Recorded in fits and spurts across four years and multiple countries, “Time and Time Again” had a drawn-out, trans-national gestation and birth. That’s fitting because it’s an album with a spirit that doesn’t need a visa to work in any place that’s receptive to spirited, heartfelt rock and roll.
It’s been said before but bears repetition: Johnny Casino’s been a moderately well-kept secret in his birth country of Australia since he struck out under his own name in the ‘90s. With Easy Action and then The Secrets - the former a US-spawned crew, the latter a rotating cast of members in various Aussie state capital cities - he’s built a formidable body of work without bothering mainstream taste arbiters.
You need to know that I don’t know Melbourne band Cold Irons Bound from a bag of chops, while I do know Sean Bowley, the man behind Eden (a situation which I dread, because what if my mate produces some awful muck? How the fuck do you tell them?).
And the thing is, while I always give a band an even chance regardless of whether I do or don’t know the personnel involved, there’s always a risk that some irritable individual will go, "Hey… favouritism!"
In Kärrgruvan, Sweden, where Rattens Krater apparently come from, they call it “terrorpop”. You might coin a different name. Go ahead, knock yourself out…
Stylistically speaking, “Urrah!” is a game of Musical Twister: One limb is anchored on the hard rock colour, another is on electronic-punk. A third is planted on grunge-pop and the other is flailing about, threatening to land somewhere else, depending on what you’re second-guessing them to be doing.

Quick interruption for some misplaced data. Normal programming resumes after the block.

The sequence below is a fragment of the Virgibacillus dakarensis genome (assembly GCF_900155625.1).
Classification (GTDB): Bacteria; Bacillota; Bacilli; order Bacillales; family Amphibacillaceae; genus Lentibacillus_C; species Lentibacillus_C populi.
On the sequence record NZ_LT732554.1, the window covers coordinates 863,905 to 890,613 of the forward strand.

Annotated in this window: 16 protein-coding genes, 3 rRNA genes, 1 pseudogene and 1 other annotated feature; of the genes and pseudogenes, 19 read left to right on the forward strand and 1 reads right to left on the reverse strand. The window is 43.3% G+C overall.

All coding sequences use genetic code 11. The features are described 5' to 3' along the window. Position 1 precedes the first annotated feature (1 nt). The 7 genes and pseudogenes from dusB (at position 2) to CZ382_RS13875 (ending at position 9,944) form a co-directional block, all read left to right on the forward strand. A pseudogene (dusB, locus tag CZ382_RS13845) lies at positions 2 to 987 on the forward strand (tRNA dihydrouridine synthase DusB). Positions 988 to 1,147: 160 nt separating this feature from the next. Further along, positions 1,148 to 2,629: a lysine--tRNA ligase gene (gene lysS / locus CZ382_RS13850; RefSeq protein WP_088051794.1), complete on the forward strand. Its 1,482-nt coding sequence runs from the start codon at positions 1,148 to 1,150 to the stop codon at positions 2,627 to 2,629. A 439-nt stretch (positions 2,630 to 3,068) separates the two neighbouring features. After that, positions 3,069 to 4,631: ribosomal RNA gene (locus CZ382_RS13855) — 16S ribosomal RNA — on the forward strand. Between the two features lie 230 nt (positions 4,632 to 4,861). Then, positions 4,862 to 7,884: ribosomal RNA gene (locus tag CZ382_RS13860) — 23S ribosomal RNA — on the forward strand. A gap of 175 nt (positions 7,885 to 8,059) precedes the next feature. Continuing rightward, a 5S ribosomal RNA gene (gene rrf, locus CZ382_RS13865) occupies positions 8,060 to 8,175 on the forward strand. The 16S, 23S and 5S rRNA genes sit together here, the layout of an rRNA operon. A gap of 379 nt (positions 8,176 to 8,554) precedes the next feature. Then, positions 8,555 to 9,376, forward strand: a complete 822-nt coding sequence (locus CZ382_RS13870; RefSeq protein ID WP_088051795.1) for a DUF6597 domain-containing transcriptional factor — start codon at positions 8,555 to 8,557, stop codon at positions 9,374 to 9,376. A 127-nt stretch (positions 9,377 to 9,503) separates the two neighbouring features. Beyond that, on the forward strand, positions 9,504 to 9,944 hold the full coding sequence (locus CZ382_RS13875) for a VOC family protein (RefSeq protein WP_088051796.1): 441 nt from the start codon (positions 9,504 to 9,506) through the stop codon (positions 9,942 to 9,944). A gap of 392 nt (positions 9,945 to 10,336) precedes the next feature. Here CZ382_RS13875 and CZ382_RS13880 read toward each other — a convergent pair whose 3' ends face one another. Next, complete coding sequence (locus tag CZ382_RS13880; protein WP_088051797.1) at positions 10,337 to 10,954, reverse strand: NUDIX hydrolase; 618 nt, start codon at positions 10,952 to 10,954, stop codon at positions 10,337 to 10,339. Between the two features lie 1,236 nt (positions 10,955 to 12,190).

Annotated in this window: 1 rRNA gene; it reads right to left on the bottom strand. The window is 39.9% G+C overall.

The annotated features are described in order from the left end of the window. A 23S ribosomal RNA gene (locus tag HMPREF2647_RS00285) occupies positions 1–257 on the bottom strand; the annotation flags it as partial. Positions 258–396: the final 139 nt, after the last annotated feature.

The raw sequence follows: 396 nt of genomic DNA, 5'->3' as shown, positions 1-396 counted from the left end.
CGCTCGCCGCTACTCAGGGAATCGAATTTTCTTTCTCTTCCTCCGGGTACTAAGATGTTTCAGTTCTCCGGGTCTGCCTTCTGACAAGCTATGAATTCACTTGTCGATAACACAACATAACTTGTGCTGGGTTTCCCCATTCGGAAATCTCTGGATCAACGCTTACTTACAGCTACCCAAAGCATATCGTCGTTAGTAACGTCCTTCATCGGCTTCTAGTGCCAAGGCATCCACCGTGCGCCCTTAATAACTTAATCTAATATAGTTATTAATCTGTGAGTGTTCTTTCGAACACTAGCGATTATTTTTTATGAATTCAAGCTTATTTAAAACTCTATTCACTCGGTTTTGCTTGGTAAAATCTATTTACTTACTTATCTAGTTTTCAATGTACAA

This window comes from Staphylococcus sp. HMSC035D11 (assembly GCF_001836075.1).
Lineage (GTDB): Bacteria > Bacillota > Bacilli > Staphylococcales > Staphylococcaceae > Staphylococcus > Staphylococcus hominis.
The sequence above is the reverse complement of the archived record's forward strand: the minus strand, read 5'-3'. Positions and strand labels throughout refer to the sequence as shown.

Trashy wah-wah skronk is what Destination Lonely delivers. In spades.
A bass-less trio from Toulouse, the members have done time in Jerry Spider Gang, The Fatals and Kung Fu Escalators. If those names mean anything to you, you’ll know what to expect. Just imagine them frolicking in a swamp.
This is rock and roll from the dirty side of the street. All the well-to-do people live somewhere else. Opener “Dirt Preacher” sets the scene: Barely audible, angsty vocals under layers of guitar. The wah pedal signifies music that opens up and bleeds, on a regular basis.
Italy’s best kept secret since the Bellini cocktail with Peroni chaser has an Australian record label. In an age of Fake News, this is significant Good News. It means there’s one fewer reason (like overseas postage) for Aussies not to pay attention.
So let's catch up with the rest of the world: Giuda play irresistible songs that marry all the best parts of glam rock to punk. That’s the simple story. Handclaps mixed with hooks… nasty, gravel rash chords…rifferama that’s sharper than a Rome pickpocket’s reflexes.
Australia has, and always will have, a thriving underground music scene. It’s the DIY attitude towards garage/punk rock that endures for many of us, and I’m pleased to say Ronnie Dap’s The Dope Smoking Morons’ three releases on Bandcamp are keeping the old eight-track-tape machine, no-computers ethos alive and kicking.
Recorded at Dap’s Melbourne home, this nine-song collection of recordings (spread over three titles) is primitive in its sound with very little production, apart from a few overdubs (necessary when the man doubles up on guitar, drums and bass.) Ronnie also has a crack at the singing.